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Rafting Skills & Techniques:
Learning the manoeuvres, skills, and technical know-how is one of the important aspects of rafting. Familiarize yourself with the essential techniques on how to raft and understand the ins and outs of the sport so you can have a safe and enjoyable experience. This section will give you some guidelines when it comes to strokes and manoeuvres when running rapids.

river rafting

rafting


Oar Strokes:

Rowing or the use of oars or paddles is an integral part of rafting, so it is important to know how to row effectively. Take note that it is not just about arm movement. Your entire upper body and legs all play a major role in providing the raft sufficient power to run the rapids. You also need to lean slightly forward as you thrust the blade in the water for greater control.
Rafting calls for a series of manoeuvres that will enable you to steer the boat and overcome the boulders and other obstacles. Take part in steering the Raft by knowing the different boating strokes.
Start with learning how to use your oars.

Backstroke:
Plant the blades in the water behind you, stretch your arms forward then pull your hands toward you.
Notice that as the blades move in front of you, the Raft budges backward.

Push Stroke:
Also called protégée, this stroke will move the Raft forward. To do this, plant the blades in the water in front of you, position your hands near your chest then stretch your arms forward.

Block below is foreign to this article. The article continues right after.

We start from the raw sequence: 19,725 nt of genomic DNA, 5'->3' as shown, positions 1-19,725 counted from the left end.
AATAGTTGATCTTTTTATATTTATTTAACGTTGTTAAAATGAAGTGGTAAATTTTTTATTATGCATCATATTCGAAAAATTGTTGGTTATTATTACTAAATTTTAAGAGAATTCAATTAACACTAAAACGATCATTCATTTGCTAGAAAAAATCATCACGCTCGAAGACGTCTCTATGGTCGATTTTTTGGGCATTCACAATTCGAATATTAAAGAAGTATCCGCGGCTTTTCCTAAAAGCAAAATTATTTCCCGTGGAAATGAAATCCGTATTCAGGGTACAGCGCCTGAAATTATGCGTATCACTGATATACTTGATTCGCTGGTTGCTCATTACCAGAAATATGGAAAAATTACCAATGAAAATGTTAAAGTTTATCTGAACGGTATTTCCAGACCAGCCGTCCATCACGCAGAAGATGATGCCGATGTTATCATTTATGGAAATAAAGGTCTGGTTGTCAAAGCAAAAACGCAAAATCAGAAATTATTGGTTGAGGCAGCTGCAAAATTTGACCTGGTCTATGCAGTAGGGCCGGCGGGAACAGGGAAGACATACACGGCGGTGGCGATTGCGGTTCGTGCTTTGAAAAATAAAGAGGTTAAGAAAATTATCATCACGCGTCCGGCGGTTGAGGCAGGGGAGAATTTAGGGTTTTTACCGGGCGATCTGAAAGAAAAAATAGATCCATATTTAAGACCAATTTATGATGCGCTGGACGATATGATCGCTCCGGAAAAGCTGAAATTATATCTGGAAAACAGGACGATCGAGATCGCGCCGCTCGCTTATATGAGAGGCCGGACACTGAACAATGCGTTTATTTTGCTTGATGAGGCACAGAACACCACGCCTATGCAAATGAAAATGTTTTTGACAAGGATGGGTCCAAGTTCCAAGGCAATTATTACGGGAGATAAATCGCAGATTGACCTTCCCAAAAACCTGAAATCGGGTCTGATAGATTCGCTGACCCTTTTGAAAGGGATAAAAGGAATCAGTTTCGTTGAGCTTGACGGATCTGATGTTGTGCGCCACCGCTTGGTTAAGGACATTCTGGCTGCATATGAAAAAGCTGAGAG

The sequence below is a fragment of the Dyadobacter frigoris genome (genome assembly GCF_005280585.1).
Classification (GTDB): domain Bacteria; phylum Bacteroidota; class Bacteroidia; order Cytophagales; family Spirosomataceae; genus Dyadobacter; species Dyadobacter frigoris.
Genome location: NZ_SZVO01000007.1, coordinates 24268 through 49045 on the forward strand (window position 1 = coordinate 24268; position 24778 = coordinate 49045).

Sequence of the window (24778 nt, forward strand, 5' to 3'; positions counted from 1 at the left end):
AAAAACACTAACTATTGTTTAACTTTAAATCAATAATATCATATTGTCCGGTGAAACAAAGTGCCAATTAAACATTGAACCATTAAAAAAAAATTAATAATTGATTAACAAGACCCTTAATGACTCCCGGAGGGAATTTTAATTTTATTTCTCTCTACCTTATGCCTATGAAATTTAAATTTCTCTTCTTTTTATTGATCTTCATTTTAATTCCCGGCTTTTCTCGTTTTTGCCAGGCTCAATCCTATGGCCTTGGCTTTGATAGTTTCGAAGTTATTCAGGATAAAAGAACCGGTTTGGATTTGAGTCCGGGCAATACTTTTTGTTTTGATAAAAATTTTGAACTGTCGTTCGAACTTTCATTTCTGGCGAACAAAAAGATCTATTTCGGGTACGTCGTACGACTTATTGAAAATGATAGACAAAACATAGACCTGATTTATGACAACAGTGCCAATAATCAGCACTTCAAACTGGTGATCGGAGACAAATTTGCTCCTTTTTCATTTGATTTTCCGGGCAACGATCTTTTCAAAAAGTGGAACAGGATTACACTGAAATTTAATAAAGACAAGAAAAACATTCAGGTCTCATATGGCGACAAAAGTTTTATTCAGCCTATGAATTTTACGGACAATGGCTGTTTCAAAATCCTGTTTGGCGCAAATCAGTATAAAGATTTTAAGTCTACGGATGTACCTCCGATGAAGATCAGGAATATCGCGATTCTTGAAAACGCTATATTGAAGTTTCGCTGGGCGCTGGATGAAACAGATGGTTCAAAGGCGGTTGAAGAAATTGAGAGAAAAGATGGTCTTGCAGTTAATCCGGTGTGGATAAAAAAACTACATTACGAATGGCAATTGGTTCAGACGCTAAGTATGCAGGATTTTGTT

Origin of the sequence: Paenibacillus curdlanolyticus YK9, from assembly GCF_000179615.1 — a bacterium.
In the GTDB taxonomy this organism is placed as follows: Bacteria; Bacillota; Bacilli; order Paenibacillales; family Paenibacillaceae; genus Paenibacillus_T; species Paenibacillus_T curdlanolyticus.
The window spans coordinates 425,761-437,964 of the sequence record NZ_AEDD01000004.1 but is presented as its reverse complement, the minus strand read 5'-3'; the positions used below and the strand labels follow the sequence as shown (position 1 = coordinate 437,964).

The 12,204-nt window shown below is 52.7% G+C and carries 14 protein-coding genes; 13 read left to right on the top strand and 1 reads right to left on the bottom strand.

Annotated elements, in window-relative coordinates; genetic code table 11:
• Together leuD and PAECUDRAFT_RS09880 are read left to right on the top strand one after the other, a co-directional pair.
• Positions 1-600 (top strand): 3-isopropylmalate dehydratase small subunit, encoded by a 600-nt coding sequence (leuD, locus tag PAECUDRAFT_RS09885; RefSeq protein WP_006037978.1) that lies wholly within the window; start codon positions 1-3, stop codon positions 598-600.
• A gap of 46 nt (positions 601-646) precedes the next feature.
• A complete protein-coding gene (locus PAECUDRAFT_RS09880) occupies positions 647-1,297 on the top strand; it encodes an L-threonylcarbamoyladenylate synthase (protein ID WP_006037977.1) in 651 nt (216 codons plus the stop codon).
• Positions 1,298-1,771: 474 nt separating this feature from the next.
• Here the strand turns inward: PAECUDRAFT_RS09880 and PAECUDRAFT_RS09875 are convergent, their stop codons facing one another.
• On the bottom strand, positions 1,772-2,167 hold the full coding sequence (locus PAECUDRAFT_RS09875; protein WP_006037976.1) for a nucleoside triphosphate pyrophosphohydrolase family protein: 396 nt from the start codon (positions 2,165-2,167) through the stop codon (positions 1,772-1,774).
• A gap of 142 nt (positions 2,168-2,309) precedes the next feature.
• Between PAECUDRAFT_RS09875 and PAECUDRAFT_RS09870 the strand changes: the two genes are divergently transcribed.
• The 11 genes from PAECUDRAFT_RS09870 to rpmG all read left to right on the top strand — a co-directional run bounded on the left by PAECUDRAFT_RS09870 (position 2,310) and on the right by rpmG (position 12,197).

Turning:
With both blades planted in the water, push on one oar and then pull on the other. Do this simultaneously and the Raft will turn towards the direction of the oar that is doing the backstroke.

Shipping:
Keep an eye on where you’re headed and on the water. There may be rocks that can damage the oar blades while you are rowing. Place the blades against the side of the raft. You can tuck them in front of you or against the side of the stern.
These basic Oar Strokes are a good foundation of other manoeuvres in the river. Make sure to learn them first before running the white-water.

How to Paddle a River Raft:
Paddling a river raft may not look hard as it looks since you might have seen numerous people do it in real life or in television. However, this type of activity can also be pretty challenging especially if you are used to doing things by yourself. Paddling involves both skill and the ability to work with others as a team. We will discuss more of it as we go along with this article. But first, let us show you how to paddle your raft correctly. Below are some tips on how to do it. Paddlers should be spread evenly on both sides of the raft.

The paddlers’ inside hand (the hand which is on the side of the boat), is the one that grips the top of the paddle. The outside hand (the one that’s on the side of the river) holds the stem of the paddle. To move the raft forward, the paddlers make a digging motion. This is done by making left hand pull the stem of the paddle towards the aft or the rear end of the raft. The right hand at the same time pushes the top end of the paddle away from him or her. The opposite is done when making the raft move backward. To move to the right, paddlers on the right paddle backwards while those on the left do the forward paddle.